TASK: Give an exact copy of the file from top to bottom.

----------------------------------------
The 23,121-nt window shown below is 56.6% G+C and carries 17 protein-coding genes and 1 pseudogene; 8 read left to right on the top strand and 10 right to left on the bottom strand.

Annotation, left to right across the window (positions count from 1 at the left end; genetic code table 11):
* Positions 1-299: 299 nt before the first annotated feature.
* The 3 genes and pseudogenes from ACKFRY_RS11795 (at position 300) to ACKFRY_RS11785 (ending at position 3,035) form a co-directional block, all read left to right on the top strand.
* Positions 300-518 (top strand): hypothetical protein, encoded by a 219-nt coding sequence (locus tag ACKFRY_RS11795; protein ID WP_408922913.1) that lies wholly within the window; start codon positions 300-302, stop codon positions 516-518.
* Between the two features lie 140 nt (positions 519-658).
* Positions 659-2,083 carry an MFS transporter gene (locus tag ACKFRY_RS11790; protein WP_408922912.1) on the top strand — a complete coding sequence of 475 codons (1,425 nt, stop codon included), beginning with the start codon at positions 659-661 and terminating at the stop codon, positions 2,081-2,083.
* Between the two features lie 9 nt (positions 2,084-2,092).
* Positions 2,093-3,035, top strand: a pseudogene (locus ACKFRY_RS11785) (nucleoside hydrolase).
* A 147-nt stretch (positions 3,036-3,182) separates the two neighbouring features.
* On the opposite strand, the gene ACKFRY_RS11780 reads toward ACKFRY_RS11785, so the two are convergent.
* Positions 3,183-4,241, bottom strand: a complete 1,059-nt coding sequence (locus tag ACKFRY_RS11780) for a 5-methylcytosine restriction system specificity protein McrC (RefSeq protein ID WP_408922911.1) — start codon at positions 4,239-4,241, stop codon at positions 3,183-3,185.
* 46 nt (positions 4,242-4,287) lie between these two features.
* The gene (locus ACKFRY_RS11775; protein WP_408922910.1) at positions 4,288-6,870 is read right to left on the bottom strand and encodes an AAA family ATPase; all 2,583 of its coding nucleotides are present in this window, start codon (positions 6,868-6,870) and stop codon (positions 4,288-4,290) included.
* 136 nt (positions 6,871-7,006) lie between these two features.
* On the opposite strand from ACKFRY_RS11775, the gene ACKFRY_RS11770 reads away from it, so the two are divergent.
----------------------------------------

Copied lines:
The 23,121-nt window shown below is 56.6% G+C and carries 17 protein-coding genes and 1 pseudogene; 8 read left to right on the top strand and 10 right to left on the bottom strand.

Annotation, left to right across the window (positions count from 1 at the left end; genetic code table 11):
* Positions 1-299: 299 nt before the first annotated feature.
* The 3 genes and pseudogenes from ACKFRY_RS11795 (at position 300) to ACKFRY_RS11785 (ending at position 3,035) form a co-directional block, all read left to right on the top strand.
* Positions 300-518 (top strand): hypothetical protein, encoded by a 219-nt coding sequence (locus tag ACKFRY_RS11795; protein ID WP_408922913.1) that lies wholly within the window; start codon positions 300-302, stop codon positions 516-518.
* Between the two features lie 140 nt (positions 519-658).
* Positions 659-2,083 carry an MFS transporter gene (locus tag ACKFRY_RS11790; protein WP_408922912.1) on the top strand — a complete coding sequence of 475 codons (1,425 nt, stop codon included), beginning with the start codon at positions 659-661 and terminating at the stop codon, positions 2,081-2,083.
* Between the two features lie 9 nt (positions 2,084-2,092).
* Positions 2,093-3,035, top strand: a pseudogene (locus ACKFRY_RS11785) (nucleoside hydrolase).
* A 147-nt stretch (positions 3,036-3,182) separates the two neighbouring features.
* On the opposite strand, the gene ACKFRY_RS11780 reads toward ACKFRY_RS11785, so the two are convergent.
* Positions 3,183-4,241, bottom strand: a complete 1,059-nt coding sequence (locus tag ACKFRY_RS11780) for a 5-methylcytosine restriction system specificity protein McrC (RefSeq protein ID WP_408922911.1) — start codon at positions 4,239-4,241, stop codon at positions 3,183-3,185.
* 46 nt (positions 4,242-4,287) lie between these two features.
* The gene (locus ACKFRY_RS11775; protein WP_408922910.1) at positions 4,288-6,870 is read right to left on the bottom strand and encodes an AAA family ATPase; all 2,583 of its coding nucleotides are present in this window, start codon (positions 6,868-6,870) and stop codon (positions 4,288-4,290) included.
* 136 nt (positions 6,871-7,006) lie between these two features.
* On the opposite strand from ACKFRY_RS11775, the gene ACKFRY_RS11770 reads away from it, so the two are divergent.